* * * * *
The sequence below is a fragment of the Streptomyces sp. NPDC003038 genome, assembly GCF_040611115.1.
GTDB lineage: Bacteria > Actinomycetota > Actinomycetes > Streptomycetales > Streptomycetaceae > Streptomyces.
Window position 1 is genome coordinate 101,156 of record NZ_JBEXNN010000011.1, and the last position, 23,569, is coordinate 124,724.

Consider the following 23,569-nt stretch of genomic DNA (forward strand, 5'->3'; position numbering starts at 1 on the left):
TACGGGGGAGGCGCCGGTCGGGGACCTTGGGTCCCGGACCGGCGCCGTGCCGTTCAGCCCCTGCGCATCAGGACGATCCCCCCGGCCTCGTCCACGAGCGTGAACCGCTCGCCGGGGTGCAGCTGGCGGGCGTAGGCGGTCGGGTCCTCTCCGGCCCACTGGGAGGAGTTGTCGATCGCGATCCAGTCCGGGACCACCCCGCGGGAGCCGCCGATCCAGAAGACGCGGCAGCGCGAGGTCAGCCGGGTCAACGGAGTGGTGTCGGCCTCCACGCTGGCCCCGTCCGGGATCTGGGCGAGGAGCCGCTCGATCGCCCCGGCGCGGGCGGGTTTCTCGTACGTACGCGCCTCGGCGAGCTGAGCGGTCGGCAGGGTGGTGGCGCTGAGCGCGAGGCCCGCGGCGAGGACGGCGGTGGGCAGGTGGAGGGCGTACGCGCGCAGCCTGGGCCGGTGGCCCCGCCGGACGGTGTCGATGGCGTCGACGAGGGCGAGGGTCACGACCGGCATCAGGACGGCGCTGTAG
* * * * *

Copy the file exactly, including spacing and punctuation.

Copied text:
The sequence below is a fragment of the Streptomyces sp. NPDC003038 genome, assembly GCF_040611115.1.
GTDB lineage: Bacteria > Actinomycetota > Actinomycetes > Streptomycetales > Streptomycetaceae > Streptomyces.
Window position 1 is genome coordinate 101,156 of record NZ_JBEXNN010000011.1, and the last position, 23,569, is coordinate 124,724.

Consider the following 23,569-nt stretch of genomic DNA (forward strand, 5'->3'; position numbering starts at 1 on the left):
TACGGGGGAGGCGCCGGTCGGGGACCTTGGGTCCCGGACCGGCGCCGTGCCGTTCAGCCCCTGCGCATCAGGACGATCCCCCCGGCCTCGTCCACGAGCGTGAACCGCTCGCCGGGGTGCAGCTGGCGGGCGTAGGCGGTCGGGTCCTCTCCGGCCCACTGGGAGGAGTTGTCGATCGCGATCCAGTCCGGGACCACCCCGCGGGAGCCGCCGATCCAGAAGACGCGGCAGCGCGAGGTCAGCCGGGTCAACGGAGTGGTGTCGGCCTCCACGCTGGCCCCGTCCGGGATCTGGGCGAGGAGCCGCTCGATCGCCCCGGCGCGGGCGGGTTTCTCGTACGTACGCGCCTCGGCGAGCTGAGCGGTCGGCAGGGTGGTGGCGCTGAGCGCGAGGCCCGCGGCGAGGACGGCGGTGGGCAGGTGGAGGGCGTACGCGCGCAGCCTGGGCCGGTGGCCCCGCCGGACGGTGTCGATGGCGTCGACGAGGGCGAGGGTCACGACCGGCATCAGGACGGCGCTGTAG